Elise Swopes, digital artist and entrepreneur, is the newest name around NFT town.
The Chicago native has been making waves on Instagram for years now with her surrealist urban landscapes. Since 2010, Swopes has been taking and editing photos on her phone that imbue cities from Copenhagen to New York with elements of magical realism.
In some images, waterfalls rush over the middle of a Manhattan skyline. In others, giraffes lean over tall stairwells and drink from puddles like a watering hole. Trains pass through skyscraper forests. Buildings turn to mirages.
Following her success on Instagram and many high-profile collaborations with brands like Adobe and Apple, Swopes is on to the next thing.
In 2019, Swopes delivered an inspiring TED talk on her renewed commitment to mental health and growing up on the internet. She has developed apps, started a podcast, and created content as a resource for a community of creatives looking to get their own brands underway.
Most notably, she’s begun working in the NFT world, which she’s met with great success. We caught up with Elise on how she’s navigating the NFT world, and continuing to evolve as an artist.
Elise Swopes’ introduction into the NFT world
Kulture Hub: When did you first hear about the NFT space, and what was your first reaction? Did it seem like something you could see yourself getting involved in?
Elise Swopes: I first heard about the NFT space through my manager, Eddie. He told me about some friends he had involved, and we didn’t take it too seriously at first.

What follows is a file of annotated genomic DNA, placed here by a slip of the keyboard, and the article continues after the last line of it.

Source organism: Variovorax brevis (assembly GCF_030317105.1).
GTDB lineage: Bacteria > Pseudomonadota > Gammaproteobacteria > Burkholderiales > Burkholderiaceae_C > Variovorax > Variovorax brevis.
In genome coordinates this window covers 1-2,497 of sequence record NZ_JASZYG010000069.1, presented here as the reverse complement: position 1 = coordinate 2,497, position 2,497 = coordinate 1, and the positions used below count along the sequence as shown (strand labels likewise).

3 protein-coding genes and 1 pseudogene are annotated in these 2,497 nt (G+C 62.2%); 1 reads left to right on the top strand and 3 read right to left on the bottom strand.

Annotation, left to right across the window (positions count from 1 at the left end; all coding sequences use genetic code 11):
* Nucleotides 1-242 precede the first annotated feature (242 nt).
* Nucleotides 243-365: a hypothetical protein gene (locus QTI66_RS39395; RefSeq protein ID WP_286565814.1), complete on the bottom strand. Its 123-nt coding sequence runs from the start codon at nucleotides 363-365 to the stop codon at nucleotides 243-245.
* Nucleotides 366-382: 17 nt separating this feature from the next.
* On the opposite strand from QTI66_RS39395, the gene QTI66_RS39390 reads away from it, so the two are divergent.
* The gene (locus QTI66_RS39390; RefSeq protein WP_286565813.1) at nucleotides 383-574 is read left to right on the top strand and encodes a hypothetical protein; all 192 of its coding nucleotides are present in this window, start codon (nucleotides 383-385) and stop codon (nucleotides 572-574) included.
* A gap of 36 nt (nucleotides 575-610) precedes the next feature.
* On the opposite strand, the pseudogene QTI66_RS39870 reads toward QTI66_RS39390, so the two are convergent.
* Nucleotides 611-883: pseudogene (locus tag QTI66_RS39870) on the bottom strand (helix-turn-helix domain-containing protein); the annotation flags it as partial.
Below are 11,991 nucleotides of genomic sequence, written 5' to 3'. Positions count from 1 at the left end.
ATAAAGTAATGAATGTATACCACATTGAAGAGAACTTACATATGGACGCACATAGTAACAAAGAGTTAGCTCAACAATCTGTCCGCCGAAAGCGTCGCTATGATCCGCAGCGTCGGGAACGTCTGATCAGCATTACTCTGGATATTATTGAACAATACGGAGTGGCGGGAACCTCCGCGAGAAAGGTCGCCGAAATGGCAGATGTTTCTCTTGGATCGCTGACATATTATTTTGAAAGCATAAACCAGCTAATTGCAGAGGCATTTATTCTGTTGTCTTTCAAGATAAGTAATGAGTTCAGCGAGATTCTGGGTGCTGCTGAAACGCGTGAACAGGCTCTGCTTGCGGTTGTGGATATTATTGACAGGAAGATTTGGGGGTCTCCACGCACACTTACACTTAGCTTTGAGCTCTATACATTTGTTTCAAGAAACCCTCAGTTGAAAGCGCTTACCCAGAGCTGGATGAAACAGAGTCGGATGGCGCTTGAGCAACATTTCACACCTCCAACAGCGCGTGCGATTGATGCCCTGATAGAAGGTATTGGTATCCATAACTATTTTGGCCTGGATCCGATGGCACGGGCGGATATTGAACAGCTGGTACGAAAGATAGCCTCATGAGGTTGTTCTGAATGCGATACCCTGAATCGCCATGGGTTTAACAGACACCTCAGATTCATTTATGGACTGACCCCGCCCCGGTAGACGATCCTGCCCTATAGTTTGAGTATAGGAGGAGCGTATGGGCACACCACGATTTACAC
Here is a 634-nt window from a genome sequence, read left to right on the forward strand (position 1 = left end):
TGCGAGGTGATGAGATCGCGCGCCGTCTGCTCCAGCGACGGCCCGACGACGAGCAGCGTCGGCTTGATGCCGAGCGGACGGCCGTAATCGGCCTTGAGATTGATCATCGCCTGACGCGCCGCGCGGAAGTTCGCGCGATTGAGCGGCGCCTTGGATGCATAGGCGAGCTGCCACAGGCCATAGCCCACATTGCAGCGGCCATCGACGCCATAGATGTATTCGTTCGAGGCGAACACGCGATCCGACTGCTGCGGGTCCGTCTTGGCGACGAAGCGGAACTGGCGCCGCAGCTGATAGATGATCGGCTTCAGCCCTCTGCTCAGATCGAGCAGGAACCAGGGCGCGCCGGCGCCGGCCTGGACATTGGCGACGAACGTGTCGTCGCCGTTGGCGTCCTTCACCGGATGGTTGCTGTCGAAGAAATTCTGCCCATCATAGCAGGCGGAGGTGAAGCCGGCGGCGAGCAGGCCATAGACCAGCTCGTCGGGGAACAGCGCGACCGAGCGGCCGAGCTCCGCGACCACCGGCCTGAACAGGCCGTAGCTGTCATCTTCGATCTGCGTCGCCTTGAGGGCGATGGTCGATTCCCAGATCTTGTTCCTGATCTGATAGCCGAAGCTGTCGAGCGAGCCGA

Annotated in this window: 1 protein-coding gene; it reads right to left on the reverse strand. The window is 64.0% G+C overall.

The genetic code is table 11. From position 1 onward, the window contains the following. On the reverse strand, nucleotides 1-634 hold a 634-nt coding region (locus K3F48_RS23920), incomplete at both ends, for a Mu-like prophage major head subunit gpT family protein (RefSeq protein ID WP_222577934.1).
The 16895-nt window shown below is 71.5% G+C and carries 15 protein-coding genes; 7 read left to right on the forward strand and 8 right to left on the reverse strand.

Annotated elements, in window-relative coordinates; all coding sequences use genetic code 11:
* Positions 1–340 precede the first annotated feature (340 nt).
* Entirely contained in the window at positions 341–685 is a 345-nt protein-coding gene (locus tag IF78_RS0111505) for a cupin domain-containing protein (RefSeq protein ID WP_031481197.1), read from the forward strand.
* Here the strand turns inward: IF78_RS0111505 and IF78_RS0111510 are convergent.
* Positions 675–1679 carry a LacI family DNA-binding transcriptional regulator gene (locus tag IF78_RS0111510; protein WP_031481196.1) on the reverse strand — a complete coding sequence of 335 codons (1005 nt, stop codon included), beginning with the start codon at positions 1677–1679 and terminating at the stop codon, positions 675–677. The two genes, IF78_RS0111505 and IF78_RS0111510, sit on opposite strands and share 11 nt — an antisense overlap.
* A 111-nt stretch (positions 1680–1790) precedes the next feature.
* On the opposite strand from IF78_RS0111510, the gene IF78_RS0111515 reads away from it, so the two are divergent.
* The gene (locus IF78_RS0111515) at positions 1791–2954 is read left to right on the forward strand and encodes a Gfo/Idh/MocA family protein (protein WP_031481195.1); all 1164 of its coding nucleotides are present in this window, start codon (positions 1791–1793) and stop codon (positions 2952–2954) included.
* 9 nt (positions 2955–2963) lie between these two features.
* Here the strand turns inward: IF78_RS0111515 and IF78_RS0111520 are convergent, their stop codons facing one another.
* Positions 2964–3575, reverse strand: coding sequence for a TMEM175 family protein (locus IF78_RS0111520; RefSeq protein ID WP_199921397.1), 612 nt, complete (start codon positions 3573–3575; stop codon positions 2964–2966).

A few months flew by before we leaped to apply for Nifty and SuperRare [tokenized digital art collectives]. I noticed an old Instagram friend of mine, JNSilva, making waves on Nifty, so I figured we’d need to step it up and make it a priority.
Once I got accepted into SuperRare, I made sure to pace myself. I learned a lot about marketing through Instagram influencer projects during the last decade, and one thing I’ve realized is you want to think long-term. Skill is essential, but consistency and the ability to go with the changing flow (authentically, of course) are crucial.
My first reaction was, “this is for me.” I knew it immediately. I’ve been creating digitally for years, and trying to figure out how to make my art come to “life” in traditional galleries has been difficult until now.
People are open to seeing it in VR. People are open to spending a lot of money on it because they see my value and worth. And they’re right. I’m here, forever.
Is the NFT world sustainable?
KH: Do you think the NFT world is a sustainable way for artists to garner visibility and earn a living?
ES: Yes and no. I think people need to be careful with anything putting all their eggs in one basket. It would help if you had your hand in many things at once because things happen.
One day you’re on the top, and the next, you’re not. It’s just the way it is. So find what brings you peace and let everything else be a challenge to test your strength.Elise Swopes for Kulture Hub
KH: You juggle many projects at one – from Urban Jungle App to your podcast ‘Swopes So Dope,’ to NFTs. How do you do it all, and keep yourself sane?
ES: It’s crazy because it doesn’t feel like that much to me. I’m incredibly organized and particular about how I spend my time.
This hasn’t always been the case. I wasn’t always on top of things or the most professional, but the more I allowed myself to learn through different projects and ideas, the better I failed at almost everything to know what to do and how it felt doing it wrong.